|Publication number||US7509050 B2|
|Application number||US 10/882,447|
|Publication date||Mar 24, 2009|
|Filing date||Jun 30, 2004|
|Priority date||Jun 30, 2004|
|Also published as||US20060002707|
|Publication number||10882447, 882447, US 7509050 B2, US 7509050B2, US-B2-7509050, US7509050 B2, US7509050B2|
|Inventors||Luke M. Ekkizogloy, Gerald L. Dybsetter, Jayne C. Hahin|
|Original Assignee||Finisar Corporation|
|Export Citation||BiBTeX, EndNote, RefMan|
|Patent Citations (25), Non-Patent Citations (2), Referenced by (8), Classifications (6), Legal Events (4)|
|External Links: USPTO, USPTO Assignment, Espacenet|
1. The Field of the Invention
The present invention relates generally to optical transceivers. More specifically, the present invention relates to optical transceivers that use microcode to perform self-calibration to environmental conditions.
2. Background and Relevant Art
Computing and networking technology have transformed our world. As the amount of information communicated over networks has increased, high speed transmission has become ever more critical. Many high speed data transmission networks rely on optical transceivers and similar devices for facilitating transmission and reception of digital data embodied in the form of optical signals over optical fibers. Optical networks are thus found in a wide variety of high speed applications ranging from as modest as a small Local Area Network (LAN) to as grandiose as the backbone of the Internet.
Typically, data transmission in such networks is implemented by way of an optical transmitter (also referred to as an electro-optic transducer), such as a laser or Light Emitting Diode (LED). The electro-optic transducer emits light when current is passed through it, the intensity of the emitted light being a function of the current magnitude. Data reception is generally implemented by way of an optical receiver (also referred to as an optoelectronic transducer), an example of which is a photodiode. The optoelectronic transducer receives light and generates a current, the magnitude of the generated current being a function of the intensity of the received light.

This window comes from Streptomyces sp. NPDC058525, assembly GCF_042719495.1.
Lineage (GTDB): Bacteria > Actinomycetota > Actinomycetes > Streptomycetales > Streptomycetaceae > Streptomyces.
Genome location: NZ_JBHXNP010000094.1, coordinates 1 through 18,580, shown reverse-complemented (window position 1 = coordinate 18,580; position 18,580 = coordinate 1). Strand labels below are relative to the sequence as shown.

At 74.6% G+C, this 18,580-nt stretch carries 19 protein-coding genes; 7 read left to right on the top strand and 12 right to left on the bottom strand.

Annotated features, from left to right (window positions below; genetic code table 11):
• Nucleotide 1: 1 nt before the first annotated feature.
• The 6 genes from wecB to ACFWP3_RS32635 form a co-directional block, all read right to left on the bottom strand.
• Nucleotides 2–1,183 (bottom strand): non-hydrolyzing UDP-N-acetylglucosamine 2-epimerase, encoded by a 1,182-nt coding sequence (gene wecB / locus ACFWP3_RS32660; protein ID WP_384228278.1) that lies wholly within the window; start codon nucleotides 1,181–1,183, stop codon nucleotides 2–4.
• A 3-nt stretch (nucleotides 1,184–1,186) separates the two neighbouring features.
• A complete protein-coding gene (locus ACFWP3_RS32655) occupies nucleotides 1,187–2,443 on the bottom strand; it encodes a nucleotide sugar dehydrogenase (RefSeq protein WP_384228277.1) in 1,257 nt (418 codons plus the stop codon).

Various other components are also employed by the optical transceiver to aid in the control of the optical transmit and receive components, as well as the processing of various data and other signals. For example, such optical transceivers typically include a driver (e.g., referred to as a “laser driver” when used to drive a laser signal) configured to control the operation of the optical transmitter in response to various control inputs. The optical transceiver also generally includes an amplifier (e.g., often referred to as a “post-amplifier”) configured to amplify the channel-attenuated received signal prior to further processing. A controller circuit (hereinafter referred to the “controller”) controls the operation of the laser driver and post-amplifier.
The operation of optical transceiver is susceptible to its operating environment. For example, temperature can change the operating characteristics of the optical transmitter itself. In particular, the wavelength output of a laser may drift from approximately 0.3 nanometers (nm) to approximately 0.6 nm for every one degree Celsius change in temperature. Since lasers generate heat during operation, this can have a significant effect upon the operation of the laser. Wavelength variations can cause crosstalk, where one transmission becomes confused with another. Furthermore, varying wavelengths due to varying laser temperature may cause different fiber attenuations. Accordingly, temperature has great influence over the proper operation of the optical transceiver.
Some high performance optical transceivers include a Thermo Electric Cooler (TEC) which cools or heats the optical transceiver as appropriate to counteract the heating or cooling effect of the surrounding environment. However, even with such countermeasures, there is still some variance in temperature of the laser itself. In order to further improve the performance of the laser, the laser bias current may be adjusted to further counteract the effects of temperature on the operating wavelength of the laser.
The transmitter itself (e.g., the laser) may have some uncertainty in its operating performance due to the inherent variances in semiconductor processing technologies. Even lasers of the same type having undergone the same manufacturing processes may have different temperature/laser bias current dependencies. Accordingly, it is often necessary for high performance and high speed applications, to individually calibrate each optical transceiver with a temperature/laser bias current table. The optical transceiver then refers to the table when deciding what laser bias current magnitude to bias the laser with given the current temperature.
This calibration can take significant amount of human effort, thereby increasing the cost of the optical transceiver as a whole. Therefore, what would be desired is an optical transceiver that calibrates without requiring excessive human intervention.